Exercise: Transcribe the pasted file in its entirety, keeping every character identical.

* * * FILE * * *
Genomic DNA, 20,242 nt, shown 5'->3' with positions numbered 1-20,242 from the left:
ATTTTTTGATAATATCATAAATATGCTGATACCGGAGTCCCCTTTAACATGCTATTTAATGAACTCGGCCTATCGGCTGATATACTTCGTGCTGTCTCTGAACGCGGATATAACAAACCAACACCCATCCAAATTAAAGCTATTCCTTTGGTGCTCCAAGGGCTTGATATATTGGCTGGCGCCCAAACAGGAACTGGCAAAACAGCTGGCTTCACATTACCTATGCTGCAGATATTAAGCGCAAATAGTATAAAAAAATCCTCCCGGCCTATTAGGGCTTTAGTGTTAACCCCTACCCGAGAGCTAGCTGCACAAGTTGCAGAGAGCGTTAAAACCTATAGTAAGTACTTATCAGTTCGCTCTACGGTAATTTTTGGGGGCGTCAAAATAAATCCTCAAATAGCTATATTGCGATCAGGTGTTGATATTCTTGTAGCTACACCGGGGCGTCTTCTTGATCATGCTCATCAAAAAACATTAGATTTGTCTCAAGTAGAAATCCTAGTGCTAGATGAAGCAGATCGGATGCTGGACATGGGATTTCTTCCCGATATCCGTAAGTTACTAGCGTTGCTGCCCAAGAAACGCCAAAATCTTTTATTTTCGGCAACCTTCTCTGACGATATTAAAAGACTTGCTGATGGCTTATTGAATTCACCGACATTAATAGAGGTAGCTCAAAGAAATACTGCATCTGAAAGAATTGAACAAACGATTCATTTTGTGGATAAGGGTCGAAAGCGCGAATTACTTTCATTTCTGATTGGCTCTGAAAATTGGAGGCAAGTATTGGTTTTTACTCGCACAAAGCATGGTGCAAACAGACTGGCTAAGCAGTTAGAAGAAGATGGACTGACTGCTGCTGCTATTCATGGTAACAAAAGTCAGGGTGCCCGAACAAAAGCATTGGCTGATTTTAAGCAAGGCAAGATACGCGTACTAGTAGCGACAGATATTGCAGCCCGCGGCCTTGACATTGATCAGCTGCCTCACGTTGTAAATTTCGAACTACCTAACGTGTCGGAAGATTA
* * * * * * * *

Genomic DNA, 20,242 nt, shown 5'->3' with positions numbered 1-20,242 from the left:
ATTTTTTGATAATATCATAAATATGCTGATACCGGAGTCCCCTTTAACATGCTATTTAATGAACTCGGCCTATCGGCTGATATACTTCGTGCTGTCTCTGAACGCGGATATAACAAACCAACACCCATCCAAATTAAAGCTATTCCTTTGGTGCTCCAAGGGCTTGATATATTGGCTGGCGCCCAAACAGGAACTGGCAAAACAGCTGGCTTCACATTACCTATGCTGCAGATATTAAGCGCAAATAGTATAAAAAAATCCTCCCGGCCTATTAGGGCTTTAGTGTTAACCCCTACCCGAGAGCTAGCTGCACAAGTTGCAGAGAGCGTTAAAACCTATAGTAAGTACTTATCAGTTCGCTCTACGGTAATTTTTGGGGGCGTCAAAATAAATCCTCAAATAGCTATATTGCGATCAGGTGTTGATATTCTTGTAGCTACACCGGGGCGTCTTCTTGATCATGCTCATCAAAAAACATTAGATTTGTCTCAAGTAGAAATCCTAGTGCTAGATGAAGCAGATCGGATGCTGGACATGGGATTTCTTCCCGATATCCGTAAGTTACTAGCGTTGCTGCCCAAGAAACGCCAAAATCTTTTATTTTCGGCAACCTTCTCTGACGATATTAAAAGACTTGCTGATGGCTTATTGAATTCACCGACATTAATAGAGGTAGCTCAAAGAAATACTGCATCTGAAAGAATTGAACAAACGATTCATTTTGTGGATAAGGGTCGAAAGCGCGAATTACTTTCATTTCTGATTGGCTCTGAAAATTGGAGGCAAGTATTGGTTTTTACTCGCACAAAGCATGGTGCAAACAGACTGGCTAAGCAGTTAGAAGAAGATGGACTGACTGCTGCTGCTATTCATGGTAACAAAAGTCAGGGTGCCCGAACAAAAGCATTGGCTGATTTTAAGCAAGGCAAGATACGCGTACTAGTAGCGACAGATATTGCAGCCCGCGGCCTTGACATTGATCAGCTGCCTCACGTTGTAAATTTCGAACTACCTAACGTGTCGGAAGATTA